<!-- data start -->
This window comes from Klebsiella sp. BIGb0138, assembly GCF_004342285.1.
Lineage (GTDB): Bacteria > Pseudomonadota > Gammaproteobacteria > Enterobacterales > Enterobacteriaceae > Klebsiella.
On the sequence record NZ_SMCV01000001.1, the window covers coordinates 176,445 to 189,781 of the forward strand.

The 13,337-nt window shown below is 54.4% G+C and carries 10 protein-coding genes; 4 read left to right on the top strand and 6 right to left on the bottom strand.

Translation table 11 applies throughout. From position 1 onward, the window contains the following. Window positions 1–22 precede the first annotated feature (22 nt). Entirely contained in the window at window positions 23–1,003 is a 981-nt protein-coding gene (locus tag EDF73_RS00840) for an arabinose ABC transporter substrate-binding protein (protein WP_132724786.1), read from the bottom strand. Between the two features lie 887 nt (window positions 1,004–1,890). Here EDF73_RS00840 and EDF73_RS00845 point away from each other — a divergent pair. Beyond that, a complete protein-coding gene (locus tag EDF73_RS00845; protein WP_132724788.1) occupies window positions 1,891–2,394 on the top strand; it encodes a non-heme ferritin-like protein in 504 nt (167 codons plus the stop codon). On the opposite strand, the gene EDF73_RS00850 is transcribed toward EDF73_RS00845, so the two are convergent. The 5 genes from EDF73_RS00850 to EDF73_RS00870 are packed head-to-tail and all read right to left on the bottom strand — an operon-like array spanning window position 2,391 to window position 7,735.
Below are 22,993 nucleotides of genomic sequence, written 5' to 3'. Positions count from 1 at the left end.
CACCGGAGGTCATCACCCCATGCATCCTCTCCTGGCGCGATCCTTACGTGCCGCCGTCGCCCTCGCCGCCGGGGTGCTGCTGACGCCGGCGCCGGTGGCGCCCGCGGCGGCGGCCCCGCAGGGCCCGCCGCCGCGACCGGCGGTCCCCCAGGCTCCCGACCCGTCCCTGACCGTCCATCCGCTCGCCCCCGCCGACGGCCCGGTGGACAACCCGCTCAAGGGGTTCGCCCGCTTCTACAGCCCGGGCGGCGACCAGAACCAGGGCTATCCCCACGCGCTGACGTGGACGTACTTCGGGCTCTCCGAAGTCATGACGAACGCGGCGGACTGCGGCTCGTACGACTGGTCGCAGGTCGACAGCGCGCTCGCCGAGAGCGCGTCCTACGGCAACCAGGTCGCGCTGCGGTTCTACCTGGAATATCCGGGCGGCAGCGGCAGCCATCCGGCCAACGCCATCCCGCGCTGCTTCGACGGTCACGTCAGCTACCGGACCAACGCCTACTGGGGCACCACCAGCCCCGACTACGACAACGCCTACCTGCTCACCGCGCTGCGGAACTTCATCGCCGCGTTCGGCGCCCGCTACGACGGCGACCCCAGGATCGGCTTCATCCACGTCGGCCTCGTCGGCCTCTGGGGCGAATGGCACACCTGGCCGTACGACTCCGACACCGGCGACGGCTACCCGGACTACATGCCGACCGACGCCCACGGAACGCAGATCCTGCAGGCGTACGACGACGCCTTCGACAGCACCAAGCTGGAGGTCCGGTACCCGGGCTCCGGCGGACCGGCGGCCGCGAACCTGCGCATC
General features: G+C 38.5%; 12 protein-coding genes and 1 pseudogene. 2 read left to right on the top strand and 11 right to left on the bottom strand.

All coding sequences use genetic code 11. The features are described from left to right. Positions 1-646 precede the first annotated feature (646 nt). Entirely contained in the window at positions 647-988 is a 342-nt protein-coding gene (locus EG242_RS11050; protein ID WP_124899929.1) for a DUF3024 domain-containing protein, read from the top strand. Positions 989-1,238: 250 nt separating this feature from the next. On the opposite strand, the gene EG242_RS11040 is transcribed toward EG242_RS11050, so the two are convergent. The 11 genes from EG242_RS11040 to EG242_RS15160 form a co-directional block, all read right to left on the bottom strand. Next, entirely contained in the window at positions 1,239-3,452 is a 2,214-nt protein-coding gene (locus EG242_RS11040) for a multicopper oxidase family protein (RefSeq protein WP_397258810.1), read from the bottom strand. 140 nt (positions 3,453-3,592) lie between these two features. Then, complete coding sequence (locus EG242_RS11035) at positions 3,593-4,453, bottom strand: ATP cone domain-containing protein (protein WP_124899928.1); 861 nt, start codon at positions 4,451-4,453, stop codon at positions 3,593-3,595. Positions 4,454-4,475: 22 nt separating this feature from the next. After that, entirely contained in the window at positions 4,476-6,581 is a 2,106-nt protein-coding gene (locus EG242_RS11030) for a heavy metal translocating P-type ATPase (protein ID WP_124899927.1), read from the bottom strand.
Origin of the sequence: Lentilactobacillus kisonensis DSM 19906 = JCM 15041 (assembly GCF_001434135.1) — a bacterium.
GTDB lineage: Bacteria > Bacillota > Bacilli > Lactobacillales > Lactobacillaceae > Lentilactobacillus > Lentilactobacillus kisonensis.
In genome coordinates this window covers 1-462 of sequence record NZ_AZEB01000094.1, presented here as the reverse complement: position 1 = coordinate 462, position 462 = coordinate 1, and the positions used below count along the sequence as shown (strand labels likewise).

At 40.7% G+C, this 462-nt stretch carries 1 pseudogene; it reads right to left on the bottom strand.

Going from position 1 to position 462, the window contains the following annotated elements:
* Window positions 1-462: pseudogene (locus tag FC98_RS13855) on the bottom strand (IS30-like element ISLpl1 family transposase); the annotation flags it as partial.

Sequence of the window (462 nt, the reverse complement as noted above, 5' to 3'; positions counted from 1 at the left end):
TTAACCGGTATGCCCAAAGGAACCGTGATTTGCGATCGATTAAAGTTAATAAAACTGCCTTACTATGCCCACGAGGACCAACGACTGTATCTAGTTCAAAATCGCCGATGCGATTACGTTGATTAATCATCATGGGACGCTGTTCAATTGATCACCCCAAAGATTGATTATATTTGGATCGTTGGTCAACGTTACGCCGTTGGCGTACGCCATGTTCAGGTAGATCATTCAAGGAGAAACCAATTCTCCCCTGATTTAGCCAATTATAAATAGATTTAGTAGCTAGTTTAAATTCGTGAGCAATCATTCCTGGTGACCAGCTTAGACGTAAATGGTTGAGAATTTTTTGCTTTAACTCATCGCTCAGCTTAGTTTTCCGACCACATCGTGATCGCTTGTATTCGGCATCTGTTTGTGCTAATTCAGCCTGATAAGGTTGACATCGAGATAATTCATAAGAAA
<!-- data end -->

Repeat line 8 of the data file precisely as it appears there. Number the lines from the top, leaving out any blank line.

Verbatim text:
General features: G+C 38.5%; 12 protein-coding genes and 1 pseudogene. 2 read left to right on the top strand and 11 right to left on the bottom strand.